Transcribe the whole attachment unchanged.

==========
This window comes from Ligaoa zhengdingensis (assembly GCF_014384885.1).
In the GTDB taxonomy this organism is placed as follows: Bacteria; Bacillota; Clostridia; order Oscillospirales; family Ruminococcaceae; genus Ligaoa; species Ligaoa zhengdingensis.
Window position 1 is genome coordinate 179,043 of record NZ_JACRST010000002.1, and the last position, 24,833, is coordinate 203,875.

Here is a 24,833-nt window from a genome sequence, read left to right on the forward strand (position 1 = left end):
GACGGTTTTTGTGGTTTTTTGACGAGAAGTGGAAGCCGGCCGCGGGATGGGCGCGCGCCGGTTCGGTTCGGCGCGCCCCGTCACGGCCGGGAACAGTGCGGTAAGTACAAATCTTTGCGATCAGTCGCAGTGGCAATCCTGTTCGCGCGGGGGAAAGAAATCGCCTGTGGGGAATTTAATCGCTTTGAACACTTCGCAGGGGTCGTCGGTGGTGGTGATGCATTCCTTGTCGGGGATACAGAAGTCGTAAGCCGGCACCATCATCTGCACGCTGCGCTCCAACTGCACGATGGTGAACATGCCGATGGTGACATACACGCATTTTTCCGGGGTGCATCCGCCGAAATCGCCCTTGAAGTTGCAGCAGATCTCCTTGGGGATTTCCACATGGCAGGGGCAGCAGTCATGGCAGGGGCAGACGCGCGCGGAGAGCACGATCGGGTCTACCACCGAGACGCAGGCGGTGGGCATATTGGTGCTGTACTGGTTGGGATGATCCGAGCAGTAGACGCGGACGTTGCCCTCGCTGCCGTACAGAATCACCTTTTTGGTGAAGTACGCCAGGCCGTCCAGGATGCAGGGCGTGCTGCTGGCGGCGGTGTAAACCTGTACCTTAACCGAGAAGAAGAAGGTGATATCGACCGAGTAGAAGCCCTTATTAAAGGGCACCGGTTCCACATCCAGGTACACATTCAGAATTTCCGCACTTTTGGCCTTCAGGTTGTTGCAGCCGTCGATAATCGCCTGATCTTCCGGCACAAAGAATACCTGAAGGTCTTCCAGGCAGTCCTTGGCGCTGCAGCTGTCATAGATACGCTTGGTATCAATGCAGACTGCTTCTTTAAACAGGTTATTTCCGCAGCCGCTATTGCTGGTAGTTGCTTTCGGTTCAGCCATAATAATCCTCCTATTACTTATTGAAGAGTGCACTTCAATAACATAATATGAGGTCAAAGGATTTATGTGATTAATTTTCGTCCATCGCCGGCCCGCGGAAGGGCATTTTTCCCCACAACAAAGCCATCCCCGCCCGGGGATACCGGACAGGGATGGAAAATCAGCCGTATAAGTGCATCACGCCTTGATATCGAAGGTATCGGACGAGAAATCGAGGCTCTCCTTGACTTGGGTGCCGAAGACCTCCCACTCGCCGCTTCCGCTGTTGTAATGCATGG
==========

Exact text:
This window comes from Ligaoa zhengdingensis (assembly GCF_014384885.1).
In the GTDB taxonomy this organism is placed as follows: Bacteria; Bacillota; Clostridia; order Oscillospirales; family Ruminococcaceae; genus Ligaoa; species Ligaoa zhengdingensis.
Window position 1 is genome coordinate 179,043 of record NZ_JACRST010000002.1, and the last position, 24,833, is coordinate 203,875.

Here is a 24,833-nt window from a genome sequence, read left to right on the forward strand (position 1 = left end):
GACGGTTTTTGTGGTTTTTTGACGAGAAGTGGAAGCCGGCCGCGGGATGGGCGCGCGCCGGTTCGGTTCGGCGCGCCCCGTCACGGCCGGGAACAGTGCGGTAAGTACAAATCTTTGCGATCAGTCGCAGTGGCAATCCTGTTCGCGCGGGGGAAAGAAATCGCCTGTGGGGAATTTAATCGCTTTGAACACTTCGCAGGGGTCGTCGGTGGTGGTGATGCATTCCTTGTCGGGGATACAGAAGTCGTAAGCCGGCACCATCATCTGCACGCTGCGCTCCAACTGCACGATGGTGAACATGCCGATGGTGACATACACGCATTTTTCCGGGGTGCATCCGCCGAAATCGCCCTTGAAGTTGCAGCAGATCTCCTTGGGGATTTCCACATGGCAGGGGCAGCAGTCATGGCAGGGGCAGACGCGCGCGGAGAGCACGATCGGGTCTACCACCGAGACGCAGGCGGTGGGCATATTGGTGCTGTACTGGTTGGGATGATCCGAGCAGTAGACGCGGACGTTGCCCTCGCTGCCGTACAGAATCACCTTTTTGGTGAAGTACGCCAGGCCGTCCAGGATGCAGGGCGTGCTGCTGGCGGCGGTGTAAACCTGTACCTTAACCGAGAAGAAGAAGGTGATATCGACCGAGTAGAAGCCCTTATTAAAGGGCACCGGTTCCACATCCAGGTACACATTCAGAATTTCCGCACTTTTGGCCTTCAGGTTGTTGCAGCCGTCGATAATCGCCTGATCTTCCGGCACAAAGAATACCTGAAGGTCTTCCAGGCAGTCCTTGGCGCTGCAGCTGTCATAGATACGCTTGGTATCAATGCAGACTGCTTCTTTAAACAGGTTATTTCCGCAGCCGCTATTGCTGGTAGTTGCTTTCGGTTCAGCCATAATAATCCTCCTATTACTTATTGAAGAGTGCACTTCAATAACATAATATGAGGTCAAAGGATTTATGTGATTAATTTTCGTCCATCGCCGGCCCGCGGAAGGGCATTTTTCCCCACAACAAAGCCATCCCCGCCCGGGGATACCGGACAGGGATGGAAAATCAGCCGTATAAGTGCATCACGCCTTGATATCGAAGGTATCGGACGAGAAATCGAGGCTCTCCTTGACTTGGGTGCCGAAGACCTCCCACTCGCCGCTTCCGCTGTTGTAATGCATGG